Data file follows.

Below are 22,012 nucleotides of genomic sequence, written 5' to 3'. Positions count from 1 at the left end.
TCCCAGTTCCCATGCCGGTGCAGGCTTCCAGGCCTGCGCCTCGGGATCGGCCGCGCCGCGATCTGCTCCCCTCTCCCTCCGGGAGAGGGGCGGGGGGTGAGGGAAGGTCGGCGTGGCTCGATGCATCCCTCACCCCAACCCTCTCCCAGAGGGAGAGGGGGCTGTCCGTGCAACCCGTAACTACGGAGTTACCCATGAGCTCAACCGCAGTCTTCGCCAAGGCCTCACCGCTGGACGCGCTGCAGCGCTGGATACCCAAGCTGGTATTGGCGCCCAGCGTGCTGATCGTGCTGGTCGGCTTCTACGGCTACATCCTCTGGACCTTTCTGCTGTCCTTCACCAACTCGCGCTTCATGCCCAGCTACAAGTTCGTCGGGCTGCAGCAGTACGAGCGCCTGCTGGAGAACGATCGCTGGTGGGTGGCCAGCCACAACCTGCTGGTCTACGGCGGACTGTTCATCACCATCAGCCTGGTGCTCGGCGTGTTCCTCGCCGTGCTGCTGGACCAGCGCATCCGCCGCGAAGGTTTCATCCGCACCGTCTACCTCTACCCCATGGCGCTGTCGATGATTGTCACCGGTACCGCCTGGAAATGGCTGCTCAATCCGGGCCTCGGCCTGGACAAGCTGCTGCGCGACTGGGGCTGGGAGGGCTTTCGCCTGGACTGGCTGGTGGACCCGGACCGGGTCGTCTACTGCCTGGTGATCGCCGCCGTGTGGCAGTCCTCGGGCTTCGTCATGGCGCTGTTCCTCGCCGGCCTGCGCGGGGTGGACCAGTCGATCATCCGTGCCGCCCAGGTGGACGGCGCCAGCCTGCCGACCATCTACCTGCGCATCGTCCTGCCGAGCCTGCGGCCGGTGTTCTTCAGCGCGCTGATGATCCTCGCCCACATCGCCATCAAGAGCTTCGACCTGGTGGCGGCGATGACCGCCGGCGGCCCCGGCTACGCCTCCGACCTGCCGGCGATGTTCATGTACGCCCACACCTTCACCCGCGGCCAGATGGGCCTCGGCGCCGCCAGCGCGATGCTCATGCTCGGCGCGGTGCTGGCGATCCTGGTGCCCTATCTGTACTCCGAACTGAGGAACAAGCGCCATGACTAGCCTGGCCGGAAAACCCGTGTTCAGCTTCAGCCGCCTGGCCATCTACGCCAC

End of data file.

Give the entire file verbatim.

Below are 22,012 nucleotides of genomic sequence, written 5' to 3'. Positions count from 1 at the left end.
TCCCAGTTCCCATGCCGGTGCAGGCTTCCAGGCCTGCGCCTCGGGATCGGCCGCGCCGCGATCTGCTCCCCTCTCCCTCCGGGAGAGGGGCGGGGGGTGAGGGAAGGTCGGCGTGGCTCGATGCATCCCTCACCCCAACCCTCTCCCAGAGGGAGAGGGGGCTGTCCGTGCAACCCGTAACTACGGAGTTACCCATGAGCTCAACCGCAGTCTTCGCCAAGGCCTCACCGCTGGACGCGCTGCAGCGCTGGATACCCAAGCTGGTATTGGCGCCCAGCGTGCTGATCGTGCTGGTCGGCTTCTACGGCTACATCCTCTGGACCTTTCTGCTGTCCTTCACCAACTCGCGCTTCATGCCCAGCTACAAGTTCGTCGGGCTGCAGCAGTACGAGCGCCTGCTGGAGAACGATCGCTGGTGGGTGGCCAGCCACAACCTGCTGGTCTACGGCGGACTGTTCATCACCATCAGCCTGGTGCTCGGCGTGTTCCTCGCCGTGCTGCTGGACCAGCGCATCCGCCGCGAAGGTTTCATCCGCACCGTCTACCTCTACCCCATGGCGCTGTCGATGATTGTCACCGGTACCGCCTGGAAATGGCTGCTCAATCCGGGCCTCGGCCTGGACAAGCTGCTGCGCGACTGGGGCTGGGAGGGCTTTCGCCTGGACTGGCTGGTGGACCCGGACCGGGTCGTCTACTGCCTGGTGATCGCCGCCGTGTGGCAGTCCTCGGGCTTCGTCATGGCGCTGTTCCTCGCCGGCCTGCGCGGGGTGGACCAGTCGATCATCCGTGCCGCCCAGGTGGACGGCGCCAGCCTGCCGACCATCTACCTGCGCATCGTCCTGCCGAGCCTGCGGCCGGTGTTCTTCAGCGCGCTGATGATCCTCGCCCACATCGCCATCAAGAGCTTCGACCTGGTGGCGGCGATGACCGCCGGCGGCCCCGGCTACGCCTCCGACCTGCCGGCGATGTTCATGTACGCCCACACCTTCACCCGCGGCCAGATGGGCCTCGGCGCCGCCAGCGCGATGCTCATGCTCGGCGCGGTGCTGGCGATCCTGGTGCCCTATCTGTACTCCGAACTGAGGAACAAGCGCCATGACTAGCCTGGCCGGAAAACCCGTGTTCAGCTTCAGCCGCCTGGCCATCTACGCCAC